Taking the temperature…

Winter is here. In school I have been forced to don scarf, thermal jacket and fieldwork hat so that I can endure my daily morning gate duty without hypothermia reducing me to a quivering wreck! The boys are industrially scraping overnight ice from the table tennis tables before games can begin each morning, and even the Dean’s cat has been compelled to walk around to keep warm instead of simply waiting for his breakfast supplied by sixth form students. We are just two weeks shy of the Christmas Break, and the grip of the season tightens daily.

Alongside the freezing fog banks, the autumn in schools is the season of retrospection, when description and analysis of performance on a national scale is put into the public domain. If you are reading this you will probably be aware that I have a healthy scepticism of both performance data and also the narratives provided by the likes of ‘Parent Power’; neither gets under the skin of schools to find out what they are really like, and data that has been statistically cooked is removed one step from reality. I am not saying that such information is purposeless or inaccurate - more that it gives a partial perspective only, through a particular lens. It can also prompt questions, which is useful.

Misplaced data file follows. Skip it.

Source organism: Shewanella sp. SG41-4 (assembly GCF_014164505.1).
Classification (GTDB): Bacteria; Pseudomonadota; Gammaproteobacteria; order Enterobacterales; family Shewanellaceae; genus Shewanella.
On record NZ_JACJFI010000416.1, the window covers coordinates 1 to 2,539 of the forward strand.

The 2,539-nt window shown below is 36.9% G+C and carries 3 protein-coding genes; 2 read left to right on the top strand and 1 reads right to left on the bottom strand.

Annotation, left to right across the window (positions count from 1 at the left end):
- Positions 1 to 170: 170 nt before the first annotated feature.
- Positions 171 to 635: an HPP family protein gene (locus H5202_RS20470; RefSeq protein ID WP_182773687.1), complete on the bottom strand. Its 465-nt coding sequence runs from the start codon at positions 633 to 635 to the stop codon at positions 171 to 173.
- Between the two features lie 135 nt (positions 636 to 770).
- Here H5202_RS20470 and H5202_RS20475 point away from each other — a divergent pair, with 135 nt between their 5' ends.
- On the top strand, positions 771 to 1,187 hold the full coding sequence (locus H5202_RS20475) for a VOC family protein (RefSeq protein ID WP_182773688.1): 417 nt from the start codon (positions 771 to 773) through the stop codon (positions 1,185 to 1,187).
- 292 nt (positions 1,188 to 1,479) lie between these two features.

Having said all of that for Bishop’s the DfE data provides an early Christmas present, with more surely to come. The key figure is probably the Progress 8 figure for summer 2023 GCSE of 0.56, which indicates that boys here scored over half a grade better compared to similar students nationally. In DfE dialect this counts as ‘well above average’, replicating previous years’ outcomes and this means that we are part of a relatively small group of schools across the country performing at such a level. The 2023 data for A level has yet to appear, but when it does it should look even stronger.

During the last week the Times Newspaper Group published its Parent Power league tables, presumably based heavily on examination outcomes at GCSE. In the SW Region Bishop’s was listed in 4th place, whatever that may mean(!), but once again I am not moaning about such a result! Our boys and girls and my staff can rightly have a real spring in their step next week as their hard work has been recognised once again.

The frosty conditions meant that my weekend visit to the Somerset Levels was not ornithologically very productive. But as I meandered my way through the whitened reed beds at Ham Wall in a vain search for Bitterns my mind was partly back in Salisbury. Performance data enables us all to take the temperature of the school, and that’s important for both me and my successor Matthew Morgan. Winter warmers for us, and for everyone in the Bishop’s Community.